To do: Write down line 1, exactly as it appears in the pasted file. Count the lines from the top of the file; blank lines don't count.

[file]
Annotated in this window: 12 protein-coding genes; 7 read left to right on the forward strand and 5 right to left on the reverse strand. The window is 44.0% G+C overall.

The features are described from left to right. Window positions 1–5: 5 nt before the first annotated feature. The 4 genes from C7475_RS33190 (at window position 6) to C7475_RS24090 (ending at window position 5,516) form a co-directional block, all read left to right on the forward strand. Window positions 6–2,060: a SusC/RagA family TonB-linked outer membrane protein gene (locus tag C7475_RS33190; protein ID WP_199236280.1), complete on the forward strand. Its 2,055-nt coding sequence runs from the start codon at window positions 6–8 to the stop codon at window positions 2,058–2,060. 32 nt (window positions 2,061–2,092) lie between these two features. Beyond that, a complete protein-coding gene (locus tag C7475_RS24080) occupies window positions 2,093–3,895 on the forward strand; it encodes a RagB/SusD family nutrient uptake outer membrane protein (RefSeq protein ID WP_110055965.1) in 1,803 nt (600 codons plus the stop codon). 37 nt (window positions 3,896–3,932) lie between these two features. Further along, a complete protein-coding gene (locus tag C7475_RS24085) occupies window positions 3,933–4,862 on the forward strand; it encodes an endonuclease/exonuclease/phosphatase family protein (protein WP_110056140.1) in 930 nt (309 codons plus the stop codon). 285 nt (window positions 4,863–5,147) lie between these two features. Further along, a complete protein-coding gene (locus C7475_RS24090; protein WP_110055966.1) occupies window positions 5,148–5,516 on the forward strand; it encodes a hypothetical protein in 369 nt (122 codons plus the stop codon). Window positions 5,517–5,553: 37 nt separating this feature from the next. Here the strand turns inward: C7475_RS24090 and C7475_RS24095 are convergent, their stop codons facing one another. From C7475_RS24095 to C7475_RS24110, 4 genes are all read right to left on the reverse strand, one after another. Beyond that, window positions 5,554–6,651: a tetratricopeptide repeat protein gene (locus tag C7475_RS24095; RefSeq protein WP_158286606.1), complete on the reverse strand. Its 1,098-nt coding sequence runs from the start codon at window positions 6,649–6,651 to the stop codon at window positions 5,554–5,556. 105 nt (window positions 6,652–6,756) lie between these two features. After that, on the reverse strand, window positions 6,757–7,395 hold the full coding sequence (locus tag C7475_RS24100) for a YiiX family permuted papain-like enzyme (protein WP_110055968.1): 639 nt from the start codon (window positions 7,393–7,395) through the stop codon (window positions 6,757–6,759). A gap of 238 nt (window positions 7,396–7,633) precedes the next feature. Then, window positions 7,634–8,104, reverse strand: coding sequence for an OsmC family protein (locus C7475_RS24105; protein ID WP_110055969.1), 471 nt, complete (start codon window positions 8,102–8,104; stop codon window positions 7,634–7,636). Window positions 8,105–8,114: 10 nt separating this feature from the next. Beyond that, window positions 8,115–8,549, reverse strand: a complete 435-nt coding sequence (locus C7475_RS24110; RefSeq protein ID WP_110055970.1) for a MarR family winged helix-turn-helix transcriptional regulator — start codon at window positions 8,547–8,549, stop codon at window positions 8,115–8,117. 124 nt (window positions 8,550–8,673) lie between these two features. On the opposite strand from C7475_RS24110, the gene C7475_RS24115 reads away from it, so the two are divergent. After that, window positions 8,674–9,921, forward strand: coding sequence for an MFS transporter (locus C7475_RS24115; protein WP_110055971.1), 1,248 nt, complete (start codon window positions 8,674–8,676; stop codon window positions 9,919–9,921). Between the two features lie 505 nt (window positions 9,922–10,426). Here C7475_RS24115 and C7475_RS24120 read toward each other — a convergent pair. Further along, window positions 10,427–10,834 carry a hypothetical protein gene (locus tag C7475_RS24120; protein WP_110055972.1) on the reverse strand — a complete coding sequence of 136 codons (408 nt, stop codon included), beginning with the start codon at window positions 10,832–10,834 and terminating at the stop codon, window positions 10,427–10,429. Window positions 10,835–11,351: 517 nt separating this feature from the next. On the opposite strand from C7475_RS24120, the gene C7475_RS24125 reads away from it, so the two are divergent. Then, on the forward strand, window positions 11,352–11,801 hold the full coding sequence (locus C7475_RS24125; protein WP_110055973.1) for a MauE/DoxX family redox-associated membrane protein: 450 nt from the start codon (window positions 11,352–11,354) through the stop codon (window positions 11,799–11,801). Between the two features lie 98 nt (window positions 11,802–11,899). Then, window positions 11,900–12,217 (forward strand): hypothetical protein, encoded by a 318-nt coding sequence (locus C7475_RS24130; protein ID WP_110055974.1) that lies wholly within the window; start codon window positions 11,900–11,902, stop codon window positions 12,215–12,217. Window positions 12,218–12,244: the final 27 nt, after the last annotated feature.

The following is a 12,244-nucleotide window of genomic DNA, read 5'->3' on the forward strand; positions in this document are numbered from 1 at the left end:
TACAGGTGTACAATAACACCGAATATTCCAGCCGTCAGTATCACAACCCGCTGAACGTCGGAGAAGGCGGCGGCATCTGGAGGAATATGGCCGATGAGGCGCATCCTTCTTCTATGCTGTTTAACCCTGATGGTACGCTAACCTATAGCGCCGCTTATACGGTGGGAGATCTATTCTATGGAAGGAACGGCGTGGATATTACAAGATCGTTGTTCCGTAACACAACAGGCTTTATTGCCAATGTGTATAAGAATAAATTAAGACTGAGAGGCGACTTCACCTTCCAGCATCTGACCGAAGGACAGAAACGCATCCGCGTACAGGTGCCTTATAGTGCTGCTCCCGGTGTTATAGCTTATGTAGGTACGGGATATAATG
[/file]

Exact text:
Annotated in this window: 12 protein-coding genes; 7 read left to right on the forward strand and 5 right to left on the reverse strand. The window is 44.0% G+C overall.